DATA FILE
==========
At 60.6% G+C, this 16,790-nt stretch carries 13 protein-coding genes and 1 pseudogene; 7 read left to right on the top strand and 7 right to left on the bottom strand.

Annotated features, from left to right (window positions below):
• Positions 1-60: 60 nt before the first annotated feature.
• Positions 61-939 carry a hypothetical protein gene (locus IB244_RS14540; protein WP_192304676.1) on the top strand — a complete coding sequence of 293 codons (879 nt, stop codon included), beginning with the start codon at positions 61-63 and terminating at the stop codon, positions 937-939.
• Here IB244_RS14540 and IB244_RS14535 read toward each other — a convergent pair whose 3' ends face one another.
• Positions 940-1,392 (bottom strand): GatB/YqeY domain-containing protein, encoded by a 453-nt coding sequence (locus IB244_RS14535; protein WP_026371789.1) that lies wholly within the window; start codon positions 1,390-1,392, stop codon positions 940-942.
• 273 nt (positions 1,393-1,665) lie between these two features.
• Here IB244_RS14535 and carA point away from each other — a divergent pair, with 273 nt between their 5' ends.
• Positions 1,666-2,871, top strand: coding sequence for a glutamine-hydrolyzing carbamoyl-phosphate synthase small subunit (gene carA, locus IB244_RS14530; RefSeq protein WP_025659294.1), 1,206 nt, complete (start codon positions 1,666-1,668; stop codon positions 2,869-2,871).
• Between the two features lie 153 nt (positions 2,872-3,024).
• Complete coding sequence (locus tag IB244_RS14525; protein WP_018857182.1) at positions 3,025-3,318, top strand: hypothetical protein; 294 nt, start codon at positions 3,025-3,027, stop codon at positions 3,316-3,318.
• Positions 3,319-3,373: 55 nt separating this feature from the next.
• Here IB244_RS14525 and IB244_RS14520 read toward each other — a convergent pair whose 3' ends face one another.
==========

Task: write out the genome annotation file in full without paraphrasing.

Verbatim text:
At 60.6% G+C, this 16,790-nt stretch carries 13 protein-coding genes and 1 pseudogene; 7 read left to right on the top strand and 7 right to left on the bottom strand.

Annotated features, from left to right (window positions below):
• Positions 1-60: 60 nt before the first annotated feature.
• Positions 61-939 carry a hypothetical protein gene (locus IB244_RS14540; protein WP_192304676.1) on the top strand — a complete coding sequence of 293 codons (879 nt, stop codon included), beginning with the start codon at positions 61-63 and terminating at the stop codon, positions 937-939.
• Here IB244_RS14540 and IB244_RS14535 read toward each other — a convergent pair whose 3' ends face one another.
• Positions 940-1,392 (bottom strand): GatB/YqeY domain-containing protein, encoded by a 453-nt coding sequence (locus IB244_RS14535; protein WP_026371789.1) that lies wholly within the window; start codon positions 1,390-1,392, stop codon positions 940-942.
• 273 nt (positions 1,393-1,665) lie between these two features.
• Here IB244_RS14535 and carA point away from each other — a divergent pair, with 273 nt between their 5' ends.
• Positions 1,666-2,871, top strand: coding sequence for a glutamine-hydrolyzing carbamoyl-phosphate synthase small subunit (gene carA, locus IB244_RS14530; RefSeq protein WP_025659294.1), 1,206 nt, complete (start codon positions 1,666-1,668; stop codon positions 2,869-2,871).
• Between the two features lie 153 nt (positions 2,872-3,024).
• Complete coding sequence (locus tag IB244_RS14525; protein WP_018857182.1) at positions 3,025-3,318, top strand: hypothetical protein; 294 nt, start codon at positions 3,025-3,027, stop codon at positions 3,316-3,318.
• Positions 3,319-3,373: 55 nt separating this feature from the next.
• Here IB244_RS14525 and IB244_RS14520 read toward each other — a convergent pair whose 3' ends face one another.